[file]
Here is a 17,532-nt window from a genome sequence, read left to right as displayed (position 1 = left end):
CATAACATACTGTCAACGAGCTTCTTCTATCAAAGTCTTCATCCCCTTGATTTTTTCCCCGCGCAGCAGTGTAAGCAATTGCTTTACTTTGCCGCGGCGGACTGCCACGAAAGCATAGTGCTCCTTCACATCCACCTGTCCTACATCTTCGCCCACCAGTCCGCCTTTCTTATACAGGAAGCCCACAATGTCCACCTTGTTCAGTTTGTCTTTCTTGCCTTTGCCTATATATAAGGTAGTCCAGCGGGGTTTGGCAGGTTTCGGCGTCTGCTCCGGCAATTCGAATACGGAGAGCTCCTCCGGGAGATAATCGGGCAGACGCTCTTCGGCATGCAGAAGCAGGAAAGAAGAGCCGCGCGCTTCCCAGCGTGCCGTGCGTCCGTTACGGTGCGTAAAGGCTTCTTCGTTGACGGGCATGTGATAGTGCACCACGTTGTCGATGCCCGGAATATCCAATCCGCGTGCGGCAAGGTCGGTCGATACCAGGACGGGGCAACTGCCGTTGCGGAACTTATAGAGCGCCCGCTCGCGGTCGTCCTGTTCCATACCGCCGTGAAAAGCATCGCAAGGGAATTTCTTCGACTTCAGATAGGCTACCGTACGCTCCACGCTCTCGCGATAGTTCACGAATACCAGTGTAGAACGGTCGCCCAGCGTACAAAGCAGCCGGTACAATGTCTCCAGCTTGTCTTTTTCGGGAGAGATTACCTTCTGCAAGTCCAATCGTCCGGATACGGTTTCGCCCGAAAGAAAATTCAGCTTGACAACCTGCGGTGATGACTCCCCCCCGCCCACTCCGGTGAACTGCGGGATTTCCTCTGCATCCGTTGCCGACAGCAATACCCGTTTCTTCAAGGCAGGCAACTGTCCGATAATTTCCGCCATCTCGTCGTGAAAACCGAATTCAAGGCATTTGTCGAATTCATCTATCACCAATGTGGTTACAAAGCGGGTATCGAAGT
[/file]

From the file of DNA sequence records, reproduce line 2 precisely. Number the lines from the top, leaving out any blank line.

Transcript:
CATAACATACTGTCAACGAGCTTCTTCTATCAAAGTCTTCATCCCCTTGATTTTTTCCCCGCGCAGCAGTGTAAGCAATTGCTTTACTTTGCCGCGGCGGACTGCCACGAAAGCATAGTGCTCCTTCACATCCACCTGTCCTACATCTTCGCCCACCAGTCCGCCTTTCTTATACAGGAAGCCCACAATGTCCACCTTGTTCAGTTTGTCTTTCTTGCCTTTGCCTATATATAAGGTAGTCCAGCGGGGTTTGGCAGGTTTCGGCGTCTGCTCCGGCAATTCGAATACGGAGAGCTCCTCCGGGAGATAATCGGGCAGACGCTCTTCGGCATGCAGAAGCAGGAAAGAAGAGCCGCGCGCTTCCCAGCGTGCCGTGCGTCCGTTACGGTGCGTAAAGGCTTCTTCGTTGACGGGCATGTGATAGTGCACCACGTTGTCGATGCCCGGAATATCCAATCCGCGTGCGGCAAGGTCGGTCGATACCAGGACGGGGCAACTGCCGTTGCGGAACTTATAGAGCGCCCGCTCGCGGTCGTCCTGTTCCATACCGCCGTGAAAAGCATCGCAAGGGAATTTCTTCGACTTCAGATAGGCTACCGTACGCTCCACGCTCTCGCGATAGTTCACGAATACCAGTGTAGAACGGTCGCCCAGCGTACAAAGCAGCCGGTACAATGTCTCCAGCTTGTCTTTTTCGGGAGAGATTACCTTCTGCAAGTCCAATCGTCCGGATACGGTTTCGCCCGAAAGAAAATTCAGCTTGACAACCTGCGGTGATGACTCCCCCCCGCCCACTCCGGTGAACTGCGGGATTTCCTCTGCATCCGTTGCCGACAGCAATACCCGTTTCTTCAAGGCAGGCAACTGTCCGATAATTTCCGCCATCTCGTCGTGAAAACCGAATTCAAGGCATTTGTCGAATTCATCTATCACCAATGTGGTTACAAAGCGGGTATCGAAGT